Central planning among the countries of communist eastern Europe and the former Soviet Union left a legacy of environmental damage. State ownership had emphasised rapid industrialisation and extensive resource extraction, with limited consideration for the environmental impact, the effect on public health or social inclusion.
When the EBRD began operations in 1991 it was working against a backdrop of high pollution, poor water quality, eutrophication of rivers, diminishing soil fertility, the accumulation of hazardous waste and the loss of habitats. These issues were leading directly to serious human health problems.
Countries in the region also lacked robust legislative frameworks, experience of implementing environmental management systems at the project level, or active civil societies that could campaign for change.
But today the situation is transformed across most of the EBRD region. Although much remains to be done, many of the most-polluting plants have been decommissioned or refurbished and sound environmental management systems and the use of best available technologies are commonplace. Labour standards have improved and workplace accidents have been reduced.
Poland, Latvia, Lithuania, Estonia, the Czech and Slovak Republics, Hungary, Slovenia, Romania and Bulgaria are members of the European Union, while others have adopted rigorous national environmental standards. Mechanisms for access to environmental information and public participation in decision-making are also increasingly becoming the norm.
These changes have been achieved through contributions from the EBRD and other financial institutions, investments by the private sector, support from donor countries and international NGOs, and most importantly through the work, skill and innovation of the people, businesses and governments across the region.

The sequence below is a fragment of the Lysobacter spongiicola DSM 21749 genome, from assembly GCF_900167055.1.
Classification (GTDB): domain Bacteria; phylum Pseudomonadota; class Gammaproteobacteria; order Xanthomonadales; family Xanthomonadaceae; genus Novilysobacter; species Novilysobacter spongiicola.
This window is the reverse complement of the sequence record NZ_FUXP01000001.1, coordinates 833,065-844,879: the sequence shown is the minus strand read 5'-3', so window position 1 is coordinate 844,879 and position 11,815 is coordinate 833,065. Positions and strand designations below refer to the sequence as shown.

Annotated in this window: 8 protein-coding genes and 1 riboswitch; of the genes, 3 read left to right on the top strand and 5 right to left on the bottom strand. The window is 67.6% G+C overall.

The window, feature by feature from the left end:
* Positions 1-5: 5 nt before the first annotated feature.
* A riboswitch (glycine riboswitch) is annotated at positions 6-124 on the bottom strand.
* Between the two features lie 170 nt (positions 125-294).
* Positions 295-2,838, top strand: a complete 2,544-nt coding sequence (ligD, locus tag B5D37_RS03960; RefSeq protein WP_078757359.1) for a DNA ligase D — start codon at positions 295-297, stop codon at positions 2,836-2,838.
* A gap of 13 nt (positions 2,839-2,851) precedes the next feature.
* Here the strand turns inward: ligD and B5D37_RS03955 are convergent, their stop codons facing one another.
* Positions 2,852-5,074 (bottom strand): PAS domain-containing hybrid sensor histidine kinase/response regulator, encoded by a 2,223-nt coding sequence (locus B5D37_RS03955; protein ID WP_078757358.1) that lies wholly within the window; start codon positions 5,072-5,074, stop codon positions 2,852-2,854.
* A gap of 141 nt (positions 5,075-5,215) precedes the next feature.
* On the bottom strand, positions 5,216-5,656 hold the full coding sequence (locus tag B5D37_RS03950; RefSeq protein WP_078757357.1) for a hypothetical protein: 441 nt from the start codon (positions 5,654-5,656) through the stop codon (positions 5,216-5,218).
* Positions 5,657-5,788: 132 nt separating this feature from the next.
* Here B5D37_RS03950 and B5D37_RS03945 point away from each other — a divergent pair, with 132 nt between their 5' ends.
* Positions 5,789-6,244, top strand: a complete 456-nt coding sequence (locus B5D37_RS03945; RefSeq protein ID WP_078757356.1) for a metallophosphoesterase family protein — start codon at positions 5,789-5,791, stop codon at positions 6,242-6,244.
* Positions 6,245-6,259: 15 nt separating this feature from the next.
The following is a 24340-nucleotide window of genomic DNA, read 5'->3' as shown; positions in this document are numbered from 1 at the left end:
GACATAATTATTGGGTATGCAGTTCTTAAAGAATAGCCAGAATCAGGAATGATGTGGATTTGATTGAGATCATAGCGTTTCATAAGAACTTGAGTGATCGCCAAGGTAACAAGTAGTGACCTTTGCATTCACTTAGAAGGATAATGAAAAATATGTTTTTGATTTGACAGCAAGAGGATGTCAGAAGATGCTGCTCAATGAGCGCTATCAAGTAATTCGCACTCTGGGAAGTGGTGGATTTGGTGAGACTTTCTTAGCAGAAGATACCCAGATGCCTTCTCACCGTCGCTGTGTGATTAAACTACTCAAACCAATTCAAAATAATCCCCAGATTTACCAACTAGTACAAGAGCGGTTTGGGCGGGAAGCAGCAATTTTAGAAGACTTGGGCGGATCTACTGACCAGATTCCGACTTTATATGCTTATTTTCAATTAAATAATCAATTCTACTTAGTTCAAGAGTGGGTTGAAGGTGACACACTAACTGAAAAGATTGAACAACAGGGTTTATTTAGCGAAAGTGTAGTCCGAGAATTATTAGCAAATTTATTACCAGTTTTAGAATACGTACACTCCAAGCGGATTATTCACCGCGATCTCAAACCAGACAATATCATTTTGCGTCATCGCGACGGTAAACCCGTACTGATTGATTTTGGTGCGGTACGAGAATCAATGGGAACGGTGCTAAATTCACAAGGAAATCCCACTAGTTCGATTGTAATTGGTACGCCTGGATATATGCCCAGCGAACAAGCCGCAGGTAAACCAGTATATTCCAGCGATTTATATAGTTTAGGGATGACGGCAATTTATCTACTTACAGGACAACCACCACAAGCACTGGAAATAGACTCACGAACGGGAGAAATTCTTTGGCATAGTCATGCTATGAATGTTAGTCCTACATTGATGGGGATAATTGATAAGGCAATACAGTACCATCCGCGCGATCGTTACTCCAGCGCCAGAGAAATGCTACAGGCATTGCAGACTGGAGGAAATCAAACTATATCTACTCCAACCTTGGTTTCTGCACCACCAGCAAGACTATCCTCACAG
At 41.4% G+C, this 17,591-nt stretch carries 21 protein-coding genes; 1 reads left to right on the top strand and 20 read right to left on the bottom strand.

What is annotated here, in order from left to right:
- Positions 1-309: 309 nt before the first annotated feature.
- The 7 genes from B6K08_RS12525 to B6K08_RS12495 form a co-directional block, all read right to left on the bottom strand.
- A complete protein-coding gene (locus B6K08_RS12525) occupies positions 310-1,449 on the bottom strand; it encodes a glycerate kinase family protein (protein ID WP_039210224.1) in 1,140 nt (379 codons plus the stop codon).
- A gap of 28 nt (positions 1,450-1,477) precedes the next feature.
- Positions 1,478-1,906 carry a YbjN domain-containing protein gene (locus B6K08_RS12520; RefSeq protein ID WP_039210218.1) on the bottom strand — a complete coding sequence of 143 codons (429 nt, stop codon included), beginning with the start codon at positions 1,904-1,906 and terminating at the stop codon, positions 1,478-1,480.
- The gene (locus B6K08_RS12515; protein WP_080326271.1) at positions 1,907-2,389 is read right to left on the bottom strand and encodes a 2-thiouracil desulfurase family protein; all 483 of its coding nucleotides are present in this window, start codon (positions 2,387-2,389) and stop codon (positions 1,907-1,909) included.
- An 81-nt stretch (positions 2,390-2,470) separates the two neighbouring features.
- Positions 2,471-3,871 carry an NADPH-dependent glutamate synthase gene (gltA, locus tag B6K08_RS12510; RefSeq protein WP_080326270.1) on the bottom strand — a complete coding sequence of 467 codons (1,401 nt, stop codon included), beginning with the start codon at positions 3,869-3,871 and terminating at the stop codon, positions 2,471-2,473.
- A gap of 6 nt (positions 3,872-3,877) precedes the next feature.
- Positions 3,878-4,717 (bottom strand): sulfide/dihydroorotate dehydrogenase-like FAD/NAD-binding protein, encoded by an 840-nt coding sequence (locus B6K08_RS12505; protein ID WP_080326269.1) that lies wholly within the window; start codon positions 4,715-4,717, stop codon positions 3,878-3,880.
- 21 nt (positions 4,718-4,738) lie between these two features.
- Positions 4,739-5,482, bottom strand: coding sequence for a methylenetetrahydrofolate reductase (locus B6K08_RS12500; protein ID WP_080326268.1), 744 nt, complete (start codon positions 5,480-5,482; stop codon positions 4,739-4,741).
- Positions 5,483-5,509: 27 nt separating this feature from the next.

The effects of climate change – already seen through temperature shifts, extreme weather events and rising sea levels – are certain to have wide-ranging impacts for all kinds of businesses.
Many of the countries in which the EBRD operates are particularly vulnerable to climate change: in part because of their geographical location and characteristics, but also because under-investment has resulted in ageing infrastructure and facilities.
The EBRD supports projects focused on adaptation and resilience to climate change by offering technical expertise and finance. Initial EBRD investments in these areas demonstrate that early-moving clients can reduce costs, maximise profitability and increase competitiveness.
The Environment and Sustainability Department and the Energy Efficiency and Climate Change team held a networking breakfast event at the EBRD Annual Meeting and Business Forum in Warsaw that comprised a panel; the launch of the latest Sustainability Report; and presentation of the annual Sustainability Awards 2014.
The environment has played – and continues to play – a pivotal role in the process of transition. This was the underlying theme of the panel which discussed the dramatic accumulation of change in the way that environmental issues are both perceived and addressed.
According to Stephen Lintner, “The environment drove the process of democratisation”. Many pro-democracy groups 25 years ago had roots in environmental activism and were actively engaged in open dialogue on how to improve the environment. Since then there has been a perceptible increase in civil engagement and public consultation across the transition region, as well as a growing recognition and acceptance of the role of consensus in achieving positive environmental outcomes.
Besides engagement and dialogue, what have been the principal instruments to effect environmental change over the last 25 years? The panellists cited the introduction and increasing use of problem-solving approaches, environmental assessments, self appraisal and score-carding, as well as better access to knowledge and information. But it is the notion and practice of accountability that was seen as one of the most striking changes in how the environment is approached by clients, companies and government institutions.